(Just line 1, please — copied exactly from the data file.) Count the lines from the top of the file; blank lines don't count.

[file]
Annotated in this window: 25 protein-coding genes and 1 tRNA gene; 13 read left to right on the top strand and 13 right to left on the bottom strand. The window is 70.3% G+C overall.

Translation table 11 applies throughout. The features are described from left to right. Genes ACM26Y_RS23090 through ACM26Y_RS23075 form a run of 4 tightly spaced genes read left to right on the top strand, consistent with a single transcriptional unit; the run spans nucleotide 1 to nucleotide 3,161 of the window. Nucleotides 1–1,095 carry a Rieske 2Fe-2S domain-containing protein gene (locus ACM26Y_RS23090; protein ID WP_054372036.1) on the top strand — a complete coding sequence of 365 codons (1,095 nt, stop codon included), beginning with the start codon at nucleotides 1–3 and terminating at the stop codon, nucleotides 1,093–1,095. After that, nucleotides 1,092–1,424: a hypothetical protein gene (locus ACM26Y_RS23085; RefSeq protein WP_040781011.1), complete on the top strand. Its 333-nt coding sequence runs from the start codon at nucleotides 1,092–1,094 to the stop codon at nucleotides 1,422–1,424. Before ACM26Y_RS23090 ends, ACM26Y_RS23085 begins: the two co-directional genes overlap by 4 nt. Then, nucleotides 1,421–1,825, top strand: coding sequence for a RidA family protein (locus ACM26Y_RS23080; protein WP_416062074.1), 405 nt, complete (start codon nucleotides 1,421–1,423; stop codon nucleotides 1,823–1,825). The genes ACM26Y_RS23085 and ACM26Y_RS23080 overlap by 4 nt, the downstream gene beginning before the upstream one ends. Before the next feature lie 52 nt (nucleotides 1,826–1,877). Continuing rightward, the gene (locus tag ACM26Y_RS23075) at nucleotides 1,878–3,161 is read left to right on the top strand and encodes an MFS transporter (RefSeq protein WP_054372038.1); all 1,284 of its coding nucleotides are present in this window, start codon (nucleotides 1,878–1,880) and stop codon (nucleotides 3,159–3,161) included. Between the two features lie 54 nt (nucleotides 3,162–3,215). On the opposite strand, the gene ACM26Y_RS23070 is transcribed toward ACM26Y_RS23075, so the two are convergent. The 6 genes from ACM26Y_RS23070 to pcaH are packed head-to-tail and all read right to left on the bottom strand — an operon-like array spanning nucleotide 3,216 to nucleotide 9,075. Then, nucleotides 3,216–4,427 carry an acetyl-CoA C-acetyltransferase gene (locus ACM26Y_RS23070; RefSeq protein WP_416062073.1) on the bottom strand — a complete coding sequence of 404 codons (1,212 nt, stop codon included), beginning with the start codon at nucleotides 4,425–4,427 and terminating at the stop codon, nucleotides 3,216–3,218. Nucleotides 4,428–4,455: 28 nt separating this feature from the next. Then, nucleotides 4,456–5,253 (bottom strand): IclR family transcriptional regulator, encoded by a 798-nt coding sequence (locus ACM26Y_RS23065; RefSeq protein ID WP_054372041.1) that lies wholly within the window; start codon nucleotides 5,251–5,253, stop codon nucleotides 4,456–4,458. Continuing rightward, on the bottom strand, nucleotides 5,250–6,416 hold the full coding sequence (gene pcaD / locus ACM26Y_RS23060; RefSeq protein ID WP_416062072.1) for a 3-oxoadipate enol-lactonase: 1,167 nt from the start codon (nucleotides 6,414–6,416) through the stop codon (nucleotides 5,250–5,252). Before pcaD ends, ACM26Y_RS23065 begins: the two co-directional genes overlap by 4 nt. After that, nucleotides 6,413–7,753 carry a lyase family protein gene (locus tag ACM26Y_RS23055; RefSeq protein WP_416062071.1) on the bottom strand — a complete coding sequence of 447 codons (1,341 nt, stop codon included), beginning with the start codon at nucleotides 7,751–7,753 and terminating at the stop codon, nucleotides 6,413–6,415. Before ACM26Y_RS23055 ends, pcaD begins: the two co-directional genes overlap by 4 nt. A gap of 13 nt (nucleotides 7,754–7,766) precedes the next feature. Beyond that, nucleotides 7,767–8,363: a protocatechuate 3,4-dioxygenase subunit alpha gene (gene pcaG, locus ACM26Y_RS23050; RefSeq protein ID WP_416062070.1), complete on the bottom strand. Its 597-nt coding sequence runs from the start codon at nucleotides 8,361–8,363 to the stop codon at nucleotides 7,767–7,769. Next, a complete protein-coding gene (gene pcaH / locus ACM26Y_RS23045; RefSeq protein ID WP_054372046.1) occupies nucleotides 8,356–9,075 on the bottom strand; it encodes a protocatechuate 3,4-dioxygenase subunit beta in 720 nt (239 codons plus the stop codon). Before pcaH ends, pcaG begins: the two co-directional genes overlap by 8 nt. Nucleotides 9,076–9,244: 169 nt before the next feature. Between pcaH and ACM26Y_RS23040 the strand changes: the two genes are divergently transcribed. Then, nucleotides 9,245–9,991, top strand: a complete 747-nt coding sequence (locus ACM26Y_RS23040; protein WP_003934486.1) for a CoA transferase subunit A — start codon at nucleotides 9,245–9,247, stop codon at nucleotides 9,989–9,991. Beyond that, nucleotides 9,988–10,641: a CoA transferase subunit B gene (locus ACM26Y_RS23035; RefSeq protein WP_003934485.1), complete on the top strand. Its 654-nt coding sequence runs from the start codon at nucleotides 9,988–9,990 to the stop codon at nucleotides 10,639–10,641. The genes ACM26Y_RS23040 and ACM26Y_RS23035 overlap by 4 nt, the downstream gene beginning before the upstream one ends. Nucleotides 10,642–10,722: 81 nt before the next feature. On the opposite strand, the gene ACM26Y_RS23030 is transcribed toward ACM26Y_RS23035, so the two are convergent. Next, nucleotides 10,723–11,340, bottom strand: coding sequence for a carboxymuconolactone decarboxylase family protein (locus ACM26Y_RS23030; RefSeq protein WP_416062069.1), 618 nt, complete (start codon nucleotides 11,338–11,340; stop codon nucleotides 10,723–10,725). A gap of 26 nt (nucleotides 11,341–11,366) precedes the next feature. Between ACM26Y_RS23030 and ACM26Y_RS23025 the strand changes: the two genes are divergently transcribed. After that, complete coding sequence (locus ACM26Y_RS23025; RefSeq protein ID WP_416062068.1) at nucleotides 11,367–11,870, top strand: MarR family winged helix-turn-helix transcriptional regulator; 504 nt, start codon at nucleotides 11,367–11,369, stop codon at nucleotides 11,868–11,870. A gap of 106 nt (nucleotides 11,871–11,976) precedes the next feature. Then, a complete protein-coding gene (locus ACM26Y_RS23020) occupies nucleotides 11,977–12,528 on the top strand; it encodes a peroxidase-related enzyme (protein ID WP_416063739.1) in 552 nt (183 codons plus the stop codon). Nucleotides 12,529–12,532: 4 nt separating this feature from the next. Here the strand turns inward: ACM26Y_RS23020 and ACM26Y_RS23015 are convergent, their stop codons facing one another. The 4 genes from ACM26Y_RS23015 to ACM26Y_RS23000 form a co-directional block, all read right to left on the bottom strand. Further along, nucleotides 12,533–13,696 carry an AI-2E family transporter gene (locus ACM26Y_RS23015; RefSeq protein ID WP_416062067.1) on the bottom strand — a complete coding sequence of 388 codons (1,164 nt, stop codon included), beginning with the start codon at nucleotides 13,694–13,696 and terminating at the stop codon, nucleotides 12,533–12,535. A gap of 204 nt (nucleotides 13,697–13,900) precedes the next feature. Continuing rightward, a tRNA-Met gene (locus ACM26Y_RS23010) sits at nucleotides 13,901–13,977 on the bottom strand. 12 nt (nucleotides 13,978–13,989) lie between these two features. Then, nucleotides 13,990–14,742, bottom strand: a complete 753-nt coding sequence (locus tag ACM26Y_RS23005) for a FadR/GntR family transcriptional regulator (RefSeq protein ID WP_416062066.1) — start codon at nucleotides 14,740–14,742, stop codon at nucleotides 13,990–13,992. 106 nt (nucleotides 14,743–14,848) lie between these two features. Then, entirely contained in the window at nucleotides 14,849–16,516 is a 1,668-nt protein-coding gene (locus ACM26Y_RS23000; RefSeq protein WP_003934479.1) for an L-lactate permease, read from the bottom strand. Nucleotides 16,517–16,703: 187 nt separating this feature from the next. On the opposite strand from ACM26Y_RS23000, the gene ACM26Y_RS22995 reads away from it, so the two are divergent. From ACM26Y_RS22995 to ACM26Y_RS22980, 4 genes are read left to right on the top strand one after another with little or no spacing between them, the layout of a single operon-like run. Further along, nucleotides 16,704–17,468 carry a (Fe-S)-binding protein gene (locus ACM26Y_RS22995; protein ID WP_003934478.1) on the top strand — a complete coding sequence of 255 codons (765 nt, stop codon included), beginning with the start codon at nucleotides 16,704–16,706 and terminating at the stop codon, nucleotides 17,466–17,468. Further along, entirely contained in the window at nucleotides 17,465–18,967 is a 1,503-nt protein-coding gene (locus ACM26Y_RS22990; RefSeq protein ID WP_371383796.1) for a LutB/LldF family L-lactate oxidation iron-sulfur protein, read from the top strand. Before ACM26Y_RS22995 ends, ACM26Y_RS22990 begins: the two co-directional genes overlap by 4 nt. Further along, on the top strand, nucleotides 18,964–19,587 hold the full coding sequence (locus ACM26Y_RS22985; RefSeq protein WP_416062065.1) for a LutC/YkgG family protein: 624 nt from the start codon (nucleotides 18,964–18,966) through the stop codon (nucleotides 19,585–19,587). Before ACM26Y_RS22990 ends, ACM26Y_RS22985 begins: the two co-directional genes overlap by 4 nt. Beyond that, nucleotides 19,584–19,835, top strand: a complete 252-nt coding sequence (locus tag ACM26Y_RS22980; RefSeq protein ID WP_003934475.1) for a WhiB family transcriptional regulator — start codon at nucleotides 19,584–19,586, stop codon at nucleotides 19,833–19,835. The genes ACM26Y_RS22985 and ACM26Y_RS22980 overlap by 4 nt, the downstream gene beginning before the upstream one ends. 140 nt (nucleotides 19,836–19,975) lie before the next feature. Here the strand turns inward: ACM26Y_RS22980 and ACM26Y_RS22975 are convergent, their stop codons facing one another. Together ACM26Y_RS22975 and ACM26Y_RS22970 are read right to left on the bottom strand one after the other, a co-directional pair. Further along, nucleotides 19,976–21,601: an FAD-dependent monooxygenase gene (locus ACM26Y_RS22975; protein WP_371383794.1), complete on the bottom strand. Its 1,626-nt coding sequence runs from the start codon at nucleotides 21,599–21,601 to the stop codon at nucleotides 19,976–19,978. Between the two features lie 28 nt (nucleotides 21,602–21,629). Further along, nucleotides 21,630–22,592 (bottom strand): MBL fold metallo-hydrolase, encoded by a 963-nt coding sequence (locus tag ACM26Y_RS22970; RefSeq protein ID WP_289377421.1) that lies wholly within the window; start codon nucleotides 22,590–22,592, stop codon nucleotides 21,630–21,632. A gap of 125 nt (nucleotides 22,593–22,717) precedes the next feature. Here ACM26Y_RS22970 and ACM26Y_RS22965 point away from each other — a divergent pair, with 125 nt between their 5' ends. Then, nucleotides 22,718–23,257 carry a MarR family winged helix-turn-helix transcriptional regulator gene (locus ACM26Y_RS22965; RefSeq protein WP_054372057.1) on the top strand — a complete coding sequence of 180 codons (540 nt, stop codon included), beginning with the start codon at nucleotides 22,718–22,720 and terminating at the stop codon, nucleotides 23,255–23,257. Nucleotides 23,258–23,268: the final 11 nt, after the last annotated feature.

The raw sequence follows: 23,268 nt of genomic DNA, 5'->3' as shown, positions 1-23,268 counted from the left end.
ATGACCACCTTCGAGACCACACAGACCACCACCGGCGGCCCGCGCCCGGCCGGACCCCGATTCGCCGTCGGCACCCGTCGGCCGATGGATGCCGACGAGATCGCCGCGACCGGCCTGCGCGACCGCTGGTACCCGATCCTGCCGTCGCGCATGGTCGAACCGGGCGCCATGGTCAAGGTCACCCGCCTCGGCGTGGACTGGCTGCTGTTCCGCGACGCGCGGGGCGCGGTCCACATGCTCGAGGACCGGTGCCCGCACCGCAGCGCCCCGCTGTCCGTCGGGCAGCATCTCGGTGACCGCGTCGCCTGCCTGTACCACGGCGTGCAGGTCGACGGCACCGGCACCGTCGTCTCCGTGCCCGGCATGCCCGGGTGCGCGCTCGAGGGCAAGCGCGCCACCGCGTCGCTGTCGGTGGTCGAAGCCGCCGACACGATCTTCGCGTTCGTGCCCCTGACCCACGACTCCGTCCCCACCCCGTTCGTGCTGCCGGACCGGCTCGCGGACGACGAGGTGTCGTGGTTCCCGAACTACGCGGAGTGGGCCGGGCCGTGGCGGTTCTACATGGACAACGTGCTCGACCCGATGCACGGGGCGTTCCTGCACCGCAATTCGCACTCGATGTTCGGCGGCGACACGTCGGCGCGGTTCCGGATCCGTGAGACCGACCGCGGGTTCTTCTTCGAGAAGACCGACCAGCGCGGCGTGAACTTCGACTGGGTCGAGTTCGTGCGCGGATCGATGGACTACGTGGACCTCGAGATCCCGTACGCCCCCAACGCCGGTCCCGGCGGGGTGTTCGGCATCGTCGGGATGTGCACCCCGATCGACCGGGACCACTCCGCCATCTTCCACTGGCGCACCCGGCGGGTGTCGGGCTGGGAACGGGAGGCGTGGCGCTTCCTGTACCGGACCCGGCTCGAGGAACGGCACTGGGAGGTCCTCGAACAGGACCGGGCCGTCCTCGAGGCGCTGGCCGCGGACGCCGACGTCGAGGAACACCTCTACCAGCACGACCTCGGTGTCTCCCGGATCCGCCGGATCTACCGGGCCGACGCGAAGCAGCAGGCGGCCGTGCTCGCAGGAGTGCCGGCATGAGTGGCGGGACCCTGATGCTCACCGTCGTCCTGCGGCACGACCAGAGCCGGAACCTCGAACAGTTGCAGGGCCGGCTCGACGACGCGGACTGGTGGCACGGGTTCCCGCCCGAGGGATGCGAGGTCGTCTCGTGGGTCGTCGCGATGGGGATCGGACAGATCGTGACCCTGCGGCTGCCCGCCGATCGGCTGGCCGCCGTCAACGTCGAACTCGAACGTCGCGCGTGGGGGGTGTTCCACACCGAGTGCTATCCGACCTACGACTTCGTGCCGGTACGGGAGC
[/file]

Annotated in this window: 25 protein-coding genes and 1 tRNA gene; 13 read left to right on the top strand and 13 right to left on the bottom strand. The window is 70.3% G+C overall.